That's something that I think laypeople never realize about computer science - it's all really simple things, but combined together at such a scale and pace that in a few decades we've done the equivalent of building a cat from scratch out of DNA. Big complex things really can be built out of extremely simple parts, and we're doing it all the time, but for a lot of people our technology is indistinguishable from magic.


Markets too, in the end they are all just information, limit and market orders.


Well put. I have the same experience with compilers and program transformation. Many small steps, all of them simple , lead to a lot of heavy lifting if you put them all together. In some sense all those steps are "orthogonal", each taking the path into a completely new direction, ending up far away from the initial point, conceptually.


> "No, no programmer would do something this." He was not sarcastic. I wanted to switch back into Molecular and Cellular Biology right then. But then he added, "No one would end up with code like this because they simply would not have had the patience."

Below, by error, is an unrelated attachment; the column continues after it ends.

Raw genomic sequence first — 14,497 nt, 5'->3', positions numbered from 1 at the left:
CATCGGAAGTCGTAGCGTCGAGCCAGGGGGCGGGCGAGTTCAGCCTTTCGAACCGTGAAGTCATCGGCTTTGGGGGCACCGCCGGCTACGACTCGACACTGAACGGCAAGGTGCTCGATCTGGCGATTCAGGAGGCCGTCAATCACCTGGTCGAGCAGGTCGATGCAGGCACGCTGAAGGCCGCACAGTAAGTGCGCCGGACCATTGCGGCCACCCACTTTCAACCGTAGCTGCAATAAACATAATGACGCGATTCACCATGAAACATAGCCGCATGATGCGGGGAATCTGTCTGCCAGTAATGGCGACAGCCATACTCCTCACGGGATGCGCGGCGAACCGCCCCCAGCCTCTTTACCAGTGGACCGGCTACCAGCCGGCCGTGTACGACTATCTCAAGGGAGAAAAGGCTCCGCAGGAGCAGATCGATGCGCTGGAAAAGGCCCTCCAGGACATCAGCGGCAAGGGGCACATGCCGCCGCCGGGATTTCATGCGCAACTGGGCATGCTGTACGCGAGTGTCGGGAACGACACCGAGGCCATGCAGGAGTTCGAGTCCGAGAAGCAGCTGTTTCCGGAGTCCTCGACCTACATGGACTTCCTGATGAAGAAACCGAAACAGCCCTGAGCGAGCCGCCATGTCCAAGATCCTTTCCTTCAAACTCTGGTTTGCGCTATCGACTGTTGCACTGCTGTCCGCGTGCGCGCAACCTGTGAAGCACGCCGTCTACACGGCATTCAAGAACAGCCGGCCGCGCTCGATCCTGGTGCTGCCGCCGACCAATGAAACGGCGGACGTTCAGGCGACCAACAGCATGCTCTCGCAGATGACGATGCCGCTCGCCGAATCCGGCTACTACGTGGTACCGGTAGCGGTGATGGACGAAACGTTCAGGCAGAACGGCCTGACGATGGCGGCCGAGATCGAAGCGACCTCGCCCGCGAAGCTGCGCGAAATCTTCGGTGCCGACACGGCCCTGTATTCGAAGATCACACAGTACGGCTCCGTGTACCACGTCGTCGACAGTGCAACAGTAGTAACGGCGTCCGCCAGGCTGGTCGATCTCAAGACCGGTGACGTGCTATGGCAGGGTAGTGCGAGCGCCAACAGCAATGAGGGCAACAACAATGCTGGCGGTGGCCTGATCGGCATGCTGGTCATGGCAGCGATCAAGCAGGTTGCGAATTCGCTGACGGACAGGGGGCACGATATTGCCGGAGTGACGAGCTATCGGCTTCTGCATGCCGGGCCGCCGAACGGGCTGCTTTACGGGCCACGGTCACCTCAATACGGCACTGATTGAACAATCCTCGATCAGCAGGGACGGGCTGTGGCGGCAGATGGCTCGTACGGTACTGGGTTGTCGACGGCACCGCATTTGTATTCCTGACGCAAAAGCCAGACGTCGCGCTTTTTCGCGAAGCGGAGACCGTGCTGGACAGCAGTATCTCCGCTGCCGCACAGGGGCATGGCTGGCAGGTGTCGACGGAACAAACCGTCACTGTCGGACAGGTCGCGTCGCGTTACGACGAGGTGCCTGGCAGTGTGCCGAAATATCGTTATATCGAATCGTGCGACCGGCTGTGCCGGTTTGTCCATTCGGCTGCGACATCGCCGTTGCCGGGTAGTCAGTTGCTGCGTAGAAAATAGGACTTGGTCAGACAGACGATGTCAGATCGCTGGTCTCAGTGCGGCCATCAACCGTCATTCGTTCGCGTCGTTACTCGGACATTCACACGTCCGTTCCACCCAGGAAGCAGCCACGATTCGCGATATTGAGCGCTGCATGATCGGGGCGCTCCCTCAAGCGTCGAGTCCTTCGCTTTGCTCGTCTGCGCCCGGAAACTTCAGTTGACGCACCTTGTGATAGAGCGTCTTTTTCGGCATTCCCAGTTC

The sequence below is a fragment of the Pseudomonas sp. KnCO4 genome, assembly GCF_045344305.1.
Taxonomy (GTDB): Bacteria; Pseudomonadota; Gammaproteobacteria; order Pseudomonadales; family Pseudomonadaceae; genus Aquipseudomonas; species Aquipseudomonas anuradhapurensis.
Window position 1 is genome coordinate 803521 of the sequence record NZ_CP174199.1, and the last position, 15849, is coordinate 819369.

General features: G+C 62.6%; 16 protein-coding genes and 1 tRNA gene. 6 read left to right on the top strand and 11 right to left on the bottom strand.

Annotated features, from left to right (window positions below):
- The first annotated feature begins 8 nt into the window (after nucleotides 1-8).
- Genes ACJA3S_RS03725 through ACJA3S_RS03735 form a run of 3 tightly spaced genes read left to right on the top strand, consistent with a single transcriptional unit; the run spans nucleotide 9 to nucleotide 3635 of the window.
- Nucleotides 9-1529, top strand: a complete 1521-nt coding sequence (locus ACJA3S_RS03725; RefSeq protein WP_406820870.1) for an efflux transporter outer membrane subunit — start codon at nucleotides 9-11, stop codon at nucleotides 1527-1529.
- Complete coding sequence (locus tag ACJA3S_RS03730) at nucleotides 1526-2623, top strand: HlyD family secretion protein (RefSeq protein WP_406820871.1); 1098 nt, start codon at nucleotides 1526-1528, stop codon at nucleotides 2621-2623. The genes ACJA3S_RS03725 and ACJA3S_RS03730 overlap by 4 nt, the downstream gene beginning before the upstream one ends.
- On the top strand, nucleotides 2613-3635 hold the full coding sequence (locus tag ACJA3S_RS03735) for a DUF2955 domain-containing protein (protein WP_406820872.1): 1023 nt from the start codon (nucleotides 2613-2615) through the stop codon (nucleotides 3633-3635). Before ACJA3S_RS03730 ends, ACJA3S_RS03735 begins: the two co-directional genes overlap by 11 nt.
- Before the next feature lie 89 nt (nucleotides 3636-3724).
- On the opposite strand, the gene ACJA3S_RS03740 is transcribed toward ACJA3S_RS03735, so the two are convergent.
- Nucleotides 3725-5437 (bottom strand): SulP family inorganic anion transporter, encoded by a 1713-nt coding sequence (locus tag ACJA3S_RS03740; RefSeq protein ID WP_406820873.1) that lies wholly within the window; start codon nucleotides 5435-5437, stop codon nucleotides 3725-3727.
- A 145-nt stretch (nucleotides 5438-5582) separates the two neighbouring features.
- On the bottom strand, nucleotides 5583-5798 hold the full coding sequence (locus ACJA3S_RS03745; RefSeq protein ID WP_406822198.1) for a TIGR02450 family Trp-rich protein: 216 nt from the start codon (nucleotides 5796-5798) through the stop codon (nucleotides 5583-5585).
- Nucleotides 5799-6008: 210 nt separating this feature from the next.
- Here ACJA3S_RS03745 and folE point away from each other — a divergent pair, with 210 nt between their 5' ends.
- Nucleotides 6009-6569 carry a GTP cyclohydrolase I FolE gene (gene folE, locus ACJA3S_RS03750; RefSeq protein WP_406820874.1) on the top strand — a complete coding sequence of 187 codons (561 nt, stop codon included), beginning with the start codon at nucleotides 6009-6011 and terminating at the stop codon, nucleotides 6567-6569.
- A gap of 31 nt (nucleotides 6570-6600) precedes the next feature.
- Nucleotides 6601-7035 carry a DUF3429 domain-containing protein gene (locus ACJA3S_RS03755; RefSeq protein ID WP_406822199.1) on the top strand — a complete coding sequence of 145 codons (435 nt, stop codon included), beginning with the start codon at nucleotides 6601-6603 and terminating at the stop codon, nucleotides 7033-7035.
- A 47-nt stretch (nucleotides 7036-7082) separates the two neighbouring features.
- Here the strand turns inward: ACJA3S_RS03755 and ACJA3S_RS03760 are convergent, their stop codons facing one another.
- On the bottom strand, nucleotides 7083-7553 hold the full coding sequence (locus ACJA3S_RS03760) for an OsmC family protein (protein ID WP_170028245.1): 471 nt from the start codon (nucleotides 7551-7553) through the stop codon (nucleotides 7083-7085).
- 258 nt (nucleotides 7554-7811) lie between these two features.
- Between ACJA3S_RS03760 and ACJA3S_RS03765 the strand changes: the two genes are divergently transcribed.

My brother and I learned to program in BASIC on an Apple IIe when we were kids. At the time, we were also into making little movies with our family's VHS camcorder. You could draw graphics in BASIC, so we thought it would be radical to write a program that would draw a cool logo animation for our movies.

We got a big sheet of graph paper and hand-drew the intended pixel art for our logo. Then started writing code to draw it one line at a time. We put a delay between each line so that it would do an animated wipe. We knew how to pause by doing a busy loop:

    10 FOR I = 1 to 100
    20 NEXT I
What we didn't know was how to define reusable procedures (GOSUB). So between each of the hundred lines of pixel art, I typed in that loop. And I mean that literally: this was a line editor. No copy and paste. I wrote it out each time.

Now I just lament having the much free time and focus to be able to do that...


Supposing you could travel back in time and give your earlier self a book (or at least, a few sheets of paper) that described 'good programming' (e.g. using GOSUB, in this context) - would you do it?

Would you have been better off 'doing things right' from day one, versus experimenting and muddling through?


> (I gathered from these exchanges that programmers have a perpetual competition to see who can claim the most things as 'simple.')

Nobody hits my brother but me.